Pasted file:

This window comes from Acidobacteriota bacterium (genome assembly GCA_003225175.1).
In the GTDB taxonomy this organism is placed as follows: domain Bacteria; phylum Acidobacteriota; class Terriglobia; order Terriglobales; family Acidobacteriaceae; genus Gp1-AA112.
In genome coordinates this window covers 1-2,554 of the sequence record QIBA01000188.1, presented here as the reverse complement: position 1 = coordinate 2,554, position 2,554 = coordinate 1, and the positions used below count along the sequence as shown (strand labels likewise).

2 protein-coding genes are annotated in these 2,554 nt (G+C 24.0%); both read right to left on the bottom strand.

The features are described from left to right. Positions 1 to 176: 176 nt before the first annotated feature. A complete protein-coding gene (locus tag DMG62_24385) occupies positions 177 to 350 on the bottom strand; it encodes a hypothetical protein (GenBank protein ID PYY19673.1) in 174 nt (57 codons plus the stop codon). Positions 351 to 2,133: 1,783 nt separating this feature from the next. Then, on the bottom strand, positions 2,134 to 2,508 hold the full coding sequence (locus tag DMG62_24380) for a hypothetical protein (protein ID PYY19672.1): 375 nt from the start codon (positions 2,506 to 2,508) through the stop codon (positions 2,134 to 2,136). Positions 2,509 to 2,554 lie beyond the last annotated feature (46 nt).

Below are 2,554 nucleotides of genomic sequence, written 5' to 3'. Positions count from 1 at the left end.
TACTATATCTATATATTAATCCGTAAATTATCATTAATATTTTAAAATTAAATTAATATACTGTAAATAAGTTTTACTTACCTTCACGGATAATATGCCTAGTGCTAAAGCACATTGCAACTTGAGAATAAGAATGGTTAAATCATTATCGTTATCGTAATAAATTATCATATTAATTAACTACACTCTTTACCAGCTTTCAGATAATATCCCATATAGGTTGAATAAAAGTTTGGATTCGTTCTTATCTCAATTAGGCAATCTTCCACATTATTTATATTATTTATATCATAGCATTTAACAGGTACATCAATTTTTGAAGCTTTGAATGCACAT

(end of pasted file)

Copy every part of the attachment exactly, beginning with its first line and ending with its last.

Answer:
This window comes from Acidobacteriota bacterium (genome assembly GCA_003225175.1).
In the GTDB taxonomy this organism is placed as follows: domain Bacteria; phylum Acidobacteriota; class Terriglobia; order Terriglobales; family Acidobacteriaceae; genus Gp1-AA112.
In genome coordinates this window covers 1-2,554 of the sequence record QIBA01000188.1, presented here as the reverse complement: position 1 = coordinate 2,554, position 2,554 = coordinate 1, and the positions used below count along the sequence as shown (strand labels likewise).

2 protein-coding genes are annotated in these 2,554 nt (G+C 24.0%); both read right to left on the bottom strand.

The features are described from left to right. Positions 1 to 176: 176 nt before the first annotated feature. A complete protein-coding gene (locus tag DMG62_24385) occupies positions 177 to 350 on the bottom strand; it encodes a hypothetical protein (GenBank protein ID PYY19673.1) in 174 nt (57 codons plus the stop codon). Positions 351 to 2,133: 1,783 nt separating this feature from the next. Then, on the bottom strand, positions 2,134 to 2,508 hold the full coding sequence (locus tag DMG62_24380) for a hypothetical protein (protein ID PYY19672.1): 375 nt from the start codon (positions 2,506 to 2,508) through the stop codon (positions 2,134 to 2,136). Positions 2,509 to 2,554 lie beyond the last annotated feature (46 nt).

Below are 2,554 nucleotides of genomic sequence, written 5' to 3'. Positions count from 1 at the left end.
TACTATATCTATATATTAATCCGTAAATTATCATTAATATTTTAAAATTAAATTAATATACTGTAAATAAGTTTTACTTACCTTCACGGATAATATGCCTAGTGCTAAAGCACATTGCAACTTGAGAATAAGAATGGTTAAATCATTATCGTTATCGTAATAAATTATCATATTAATTAACTACACTCTTTACCAGCTTTCAGATAATATCCCATATAGGTTGAATAAAAGTTTGGATTCGTTCTTATCTCAATTAGGCAATCTTCCACATTATTTATATTATTTATATCATAGCATTTAACAGGTACATCAATTTTTGAAGCTTTGAATGCACAT